The second mediator role is more political: mediators negotiate the structural conditions in temporary use, such as legislative and administrative questions or other matters relating to prevailing practices. The activities of a mediator include lobbying for temporary uses, negotiating interpretations of and exemptions from regulations, identifying incentives, as well as tailoring the operational models and rental contract terms for temporary use. For instance, the City of Ghent neighbourhood managers had a mandate to negotiate temporary exemptions from regulations, as the city strategy aimed to promote experiments. In turn, the mediator based in Nantes had become an expert in developing creative solutions within the strict framework of French legislation. This enabled, for instance, the use of former port warehouses as office space for creative industries. 

The third mediator role that I identified focusses on building capabilities for temporary use. As temporary use differs from many established conventions in urban planning and development, there is a need to develop related competence and understanding. The different actor groups can also learn from each other. For instance, experimental user communities have knowhow that can be useful for property owners. The task of mediators is to advance collaborative learning between the different actors with the help of experimentation, participation and by bringing different actors together. According to the mediator based in Nantes, the new insights gained through experiments were the most significant outcome of temporary uses.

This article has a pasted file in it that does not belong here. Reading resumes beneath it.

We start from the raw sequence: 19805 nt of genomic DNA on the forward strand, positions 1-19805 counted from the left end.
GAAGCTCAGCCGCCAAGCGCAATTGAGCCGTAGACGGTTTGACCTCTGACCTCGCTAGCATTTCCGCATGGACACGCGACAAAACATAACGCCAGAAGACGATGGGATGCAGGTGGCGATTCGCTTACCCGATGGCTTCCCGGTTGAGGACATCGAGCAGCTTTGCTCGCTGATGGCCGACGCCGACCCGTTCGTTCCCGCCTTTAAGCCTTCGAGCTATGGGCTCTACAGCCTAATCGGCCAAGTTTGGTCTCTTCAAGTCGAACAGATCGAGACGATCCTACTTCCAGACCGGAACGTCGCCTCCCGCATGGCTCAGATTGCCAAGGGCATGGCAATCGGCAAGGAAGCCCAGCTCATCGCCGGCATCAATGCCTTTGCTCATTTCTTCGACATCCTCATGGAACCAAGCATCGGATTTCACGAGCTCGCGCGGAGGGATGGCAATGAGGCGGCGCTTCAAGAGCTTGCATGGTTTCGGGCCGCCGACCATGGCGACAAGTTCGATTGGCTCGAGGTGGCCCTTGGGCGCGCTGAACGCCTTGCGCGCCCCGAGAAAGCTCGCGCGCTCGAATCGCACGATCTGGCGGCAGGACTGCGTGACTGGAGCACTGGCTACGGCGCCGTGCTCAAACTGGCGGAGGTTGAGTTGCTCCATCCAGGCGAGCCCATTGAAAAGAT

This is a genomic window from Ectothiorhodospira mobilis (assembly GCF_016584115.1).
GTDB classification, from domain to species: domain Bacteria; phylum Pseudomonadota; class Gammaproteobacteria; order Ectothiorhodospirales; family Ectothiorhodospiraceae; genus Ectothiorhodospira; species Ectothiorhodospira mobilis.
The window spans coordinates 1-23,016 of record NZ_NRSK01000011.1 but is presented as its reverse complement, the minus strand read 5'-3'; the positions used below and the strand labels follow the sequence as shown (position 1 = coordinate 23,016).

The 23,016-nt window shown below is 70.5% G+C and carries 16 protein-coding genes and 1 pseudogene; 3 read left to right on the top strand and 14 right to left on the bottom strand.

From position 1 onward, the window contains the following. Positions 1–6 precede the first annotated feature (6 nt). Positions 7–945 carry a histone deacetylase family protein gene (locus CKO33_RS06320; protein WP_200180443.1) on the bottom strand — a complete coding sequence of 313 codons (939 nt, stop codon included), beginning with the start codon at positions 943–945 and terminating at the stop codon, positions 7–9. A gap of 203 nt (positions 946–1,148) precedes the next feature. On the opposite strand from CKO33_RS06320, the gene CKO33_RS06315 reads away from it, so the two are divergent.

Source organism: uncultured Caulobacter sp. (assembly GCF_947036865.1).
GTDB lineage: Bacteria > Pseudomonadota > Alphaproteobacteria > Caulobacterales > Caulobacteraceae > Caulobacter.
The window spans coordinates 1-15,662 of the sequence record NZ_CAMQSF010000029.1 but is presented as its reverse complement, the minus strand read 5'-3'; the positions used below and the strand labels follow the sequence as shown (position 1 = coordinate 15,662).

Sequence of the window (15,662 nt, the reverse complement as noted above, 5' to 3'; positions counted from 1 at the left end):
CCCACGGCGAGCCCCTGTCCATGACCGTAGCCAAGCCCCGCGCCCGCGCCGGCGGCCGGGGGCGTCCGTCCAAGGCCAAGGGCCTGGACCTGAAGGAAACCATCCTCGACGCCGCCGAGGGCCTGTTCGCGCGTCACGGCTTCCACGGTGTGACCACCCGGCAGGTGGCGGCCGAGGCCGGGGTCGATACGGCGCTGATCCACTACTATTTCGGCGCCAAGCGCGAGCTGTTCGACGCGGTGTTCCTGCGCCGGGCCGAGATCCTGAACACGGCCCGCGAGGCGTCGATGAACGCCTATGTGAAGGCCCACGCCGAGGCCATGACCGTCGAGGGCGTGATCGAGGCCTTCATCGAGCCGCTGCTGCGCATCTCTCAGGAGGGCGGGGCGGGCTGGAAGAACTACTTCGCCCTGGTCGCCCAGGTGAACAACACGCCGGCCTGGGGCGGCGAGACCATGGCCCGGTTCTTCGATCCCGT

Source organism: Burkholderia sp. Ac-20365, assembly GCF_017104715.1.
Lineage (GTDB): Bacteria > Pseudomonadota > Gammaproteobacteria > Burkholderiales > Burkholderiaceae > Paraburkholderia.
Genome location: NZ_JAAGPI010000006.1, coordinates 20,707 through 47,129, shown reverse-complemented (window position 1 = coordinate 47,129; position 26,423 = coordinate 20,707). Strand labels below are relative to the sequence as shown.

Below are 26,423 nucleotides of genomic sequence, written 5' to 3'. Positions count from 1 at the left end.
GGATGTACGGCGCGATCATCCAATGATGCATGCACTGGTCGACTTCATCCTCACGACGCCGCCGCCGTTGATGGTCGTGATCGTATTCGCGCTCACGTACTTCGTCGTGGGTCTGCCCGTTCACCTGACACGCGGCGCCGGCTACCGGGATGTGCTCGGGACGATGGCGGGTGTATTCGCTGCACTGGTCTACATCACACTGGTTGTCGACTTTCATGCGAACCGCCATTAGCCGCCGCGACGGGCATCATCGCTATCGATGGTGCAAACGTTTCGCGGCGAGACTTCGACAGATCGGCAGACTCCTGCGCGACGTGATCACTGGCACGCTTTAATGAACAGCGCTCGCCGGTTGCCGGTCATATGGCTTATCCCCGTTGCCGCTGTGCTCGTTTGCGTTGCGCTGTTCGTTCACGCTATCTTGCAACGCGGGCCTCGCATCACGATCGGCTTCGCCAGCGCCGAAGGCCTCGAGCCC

De Wasserij was a temporary use project in a former laundry building run by a residents’ association in Ghent during 2017–20. Photo: Hella Hernberg

How Does Mediation Change Architectural Work?

The mediator roles described above are different from our typical understanding of architectural work, but they also have shared features. In many architectural tasks, architects must negotiate various interests, engage users, or deal with interpretating legislation, even though these matters are not, necessarily, emphasised in their education. In turn, the mediator role focussing on capacity building and experimentation may seem less familiar for architects.